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From the Inside by Dale Rosenfeldt
I read Jan Siegel’s article “Malice Toward None” published in the July 10 issue of The Capistrano Dispatch with admiration. Jan does her homework, and her passion for history and San Juan Capistrano are palpable, even contagious. Whether or not you agree with every word she wrote, you must agree she chooses her words well. Full disclosure, I consider Jan a friend, but friends do not always agree. In this case, I do believe Jan got it right, but my point is about messaging in today’s social climate.
If we disagree with an opinion, do we shoot the messenger? Shall we silence The Capistrano Dispatch: Our Community, Our Voice? Bronwyn Seward believes we should. Seward chose to condemn The Capistrano Dispatch for publishing “Malice Toward None,” which is censorship: the weapon of choice for the new cancel-culture movement. Seward did not engage in dialogue. Instead, she attacked the publisher, shaming them for printing Jan’s perspective, demanding a retraction and apology. She claims that Jan’s article is “NOT opinion,” but that is just her opinion.
Tearing down historic figures in the form of statues is egregious, as is demanding that an article such as Jan’s not be printed. These actions silence us all. There is no discussion, no dialogue, when the statue is gone. No discussion, no dialogue, when the “opinion” piece is never printed.
As much as I envy Jan for her writing skills and encourage healthy dialogue, I also applaud Laurie Allen for her beautifully written comments on the same opinion piece. Allen states, “What bothers me most about what is happening today is that there seems to be only a very specific set of perspectives and even words that are allowed to be used, and anyone who feels differently and would like to engage in a reasonable dialogue or debate (as Ms. Siegel does), may be vilified.” Allen also succinctly states, “If we were to hold our world ancestors to today’s values, we would have to take down nearly every statue of every king and queen in Europe.”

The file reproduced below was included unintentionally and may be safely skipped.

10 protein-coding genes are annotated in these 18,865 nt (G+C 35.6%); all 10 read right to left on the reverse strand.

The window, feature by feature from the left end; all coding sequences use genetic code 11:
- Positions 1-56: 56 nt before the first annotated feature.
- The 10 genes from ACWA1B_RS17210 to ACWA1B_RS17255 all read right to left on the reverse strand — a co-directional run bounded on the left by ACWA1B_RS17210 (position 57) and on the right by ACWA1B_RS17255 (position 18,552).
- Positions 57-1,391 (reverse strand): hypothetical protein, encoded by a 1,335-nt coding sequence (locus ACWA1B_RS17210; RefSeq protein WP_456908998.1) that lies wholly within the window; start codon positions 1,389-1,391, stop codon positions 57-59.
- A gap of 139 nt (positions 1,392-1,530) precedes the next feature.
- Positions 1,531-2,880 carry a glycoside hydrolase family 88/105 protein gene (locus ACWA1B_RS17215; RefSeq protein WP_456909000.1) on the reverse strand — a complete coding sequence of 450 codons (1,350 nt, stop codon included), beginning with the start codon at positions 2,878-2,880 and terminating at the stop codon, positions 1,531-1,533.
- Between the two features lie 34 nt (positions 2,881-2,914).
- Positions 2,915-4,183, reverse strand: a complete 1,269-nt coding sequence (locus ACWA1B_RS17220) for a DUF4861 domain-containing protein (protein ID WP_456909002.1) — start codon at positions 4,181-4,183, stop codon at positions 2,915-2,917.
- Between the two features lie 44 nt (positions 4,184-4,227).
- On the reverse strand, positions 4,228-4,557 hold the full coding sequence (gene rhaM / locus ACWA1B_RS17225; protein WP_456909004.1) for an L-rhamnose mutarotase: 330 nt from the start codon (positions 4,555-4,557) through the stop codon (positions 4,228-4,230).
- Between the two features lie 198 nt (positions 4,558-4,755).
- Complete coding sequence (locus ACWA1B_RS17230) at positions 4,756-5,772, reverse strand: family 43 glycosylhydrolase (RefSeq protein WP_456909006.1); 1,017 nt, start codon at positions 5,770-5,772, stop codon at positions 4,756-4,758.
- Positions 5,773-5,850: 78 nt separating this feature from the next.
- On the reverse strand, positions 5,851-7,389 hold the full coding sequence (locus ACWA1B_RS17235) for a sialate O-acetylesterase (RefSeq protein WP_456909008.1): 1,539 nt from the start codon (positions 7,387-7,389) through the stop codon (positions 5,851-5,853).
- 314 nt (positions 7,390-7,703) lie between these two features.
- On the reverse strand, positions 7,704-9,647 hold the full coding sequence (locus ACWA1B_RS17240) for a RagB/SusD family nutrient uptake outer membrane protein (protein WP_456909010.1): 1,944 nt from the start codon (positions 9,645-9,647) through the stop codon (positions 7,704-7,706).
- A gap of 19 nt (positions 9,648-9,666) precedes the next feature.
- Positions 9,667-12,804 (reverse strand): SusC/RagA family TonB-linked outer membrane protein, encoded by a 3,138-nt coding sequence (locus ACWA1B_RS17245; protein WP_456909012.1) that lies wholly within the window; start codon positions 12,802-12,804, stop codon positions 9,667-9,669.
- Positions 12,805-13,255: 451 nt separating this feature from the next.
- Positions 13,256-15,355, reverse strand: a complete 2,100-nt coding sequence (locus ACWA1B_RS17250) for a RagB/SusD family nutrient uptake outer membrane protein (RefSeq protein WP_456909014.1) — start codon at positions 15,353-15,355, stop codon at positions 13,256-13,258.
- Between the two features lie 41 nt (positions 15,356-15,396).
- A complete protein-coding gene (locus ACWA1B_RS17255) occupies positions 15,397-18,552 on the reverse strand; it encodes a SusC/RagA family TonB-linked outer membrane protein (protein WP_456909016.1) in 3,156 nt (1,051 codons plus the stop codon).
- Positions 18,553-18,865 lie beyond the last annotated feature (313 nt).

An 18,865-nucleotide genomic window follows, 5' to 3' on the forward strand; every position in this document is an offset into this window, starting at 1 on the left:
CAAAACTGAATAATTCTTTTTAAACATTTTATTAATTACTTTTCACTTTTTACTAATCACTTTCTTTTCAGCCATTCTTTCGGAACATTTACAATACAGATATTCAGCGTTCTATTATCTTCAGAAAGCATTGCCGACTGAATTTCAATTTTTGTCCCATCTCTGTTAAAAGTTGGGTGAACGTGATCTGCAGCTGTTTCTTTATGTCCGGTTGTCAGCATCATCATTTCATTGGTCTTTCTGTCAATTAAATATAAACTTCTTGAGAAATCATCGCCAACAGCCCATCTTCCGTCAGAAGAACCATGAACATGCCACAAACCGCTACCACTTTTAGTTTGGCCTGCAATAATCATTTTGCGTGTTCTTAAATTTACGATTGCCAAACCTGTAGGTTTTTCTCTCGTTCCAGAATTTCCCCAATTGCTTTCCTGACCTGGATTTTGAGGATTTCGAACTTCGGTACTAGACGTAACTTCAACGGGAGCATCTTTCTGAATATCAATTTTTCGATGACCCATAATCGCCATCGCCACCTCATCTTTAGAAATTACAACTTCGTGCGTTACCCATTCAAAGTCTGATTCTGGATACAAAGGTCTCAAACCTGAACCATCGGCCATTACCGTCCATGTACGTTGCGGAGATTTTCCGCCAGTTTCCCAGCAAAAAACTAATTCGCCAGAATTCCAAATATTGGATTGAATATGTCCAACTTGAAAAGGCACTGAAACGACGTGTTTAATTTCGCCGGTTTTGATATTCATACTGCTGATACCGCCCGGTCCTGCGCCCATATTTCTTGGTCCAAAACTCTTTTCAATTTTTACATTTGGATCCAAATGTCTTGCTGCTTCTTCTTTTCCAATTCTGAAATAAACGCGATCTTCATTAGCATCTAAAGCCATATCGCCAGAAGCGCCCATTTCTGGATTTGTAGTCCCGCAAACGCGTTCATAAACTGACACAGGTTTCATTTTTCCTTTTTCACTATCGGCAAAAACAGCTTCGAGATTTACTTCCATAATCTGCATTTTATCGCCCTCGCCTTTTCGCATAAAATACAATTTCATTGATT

That goes for the entire world. I recently watched a documentary on The Silk Road, in which the narrator, a French war correspondent, frequently points to statues discussing the influences of the diverse people who traded silk and spices on The Road. One depicts a Chinese man and a Roman soldier greeting each other. This monument helps to tell the story of civilizations that forged relationships in Western China and helps to explain the unique Western features of the people of this region. Neither the Romans nor the Mongols were saints, but they had influence, as did Junipero Serra and the Spaniards in our region of the world.
Printed words are ephemeral, yet powerful. Statues and sculptures were meant to withstand the test of time and are also powerful, but only if we allow them to stimulate dialogue in the 21st century.
Dale Rosenfeldt is a consultant and trainer who travels often but is happiest at home in her art studio and with her husband, their dog and tabby cat. Her husband operates a business in town and is a commissioner and influencer.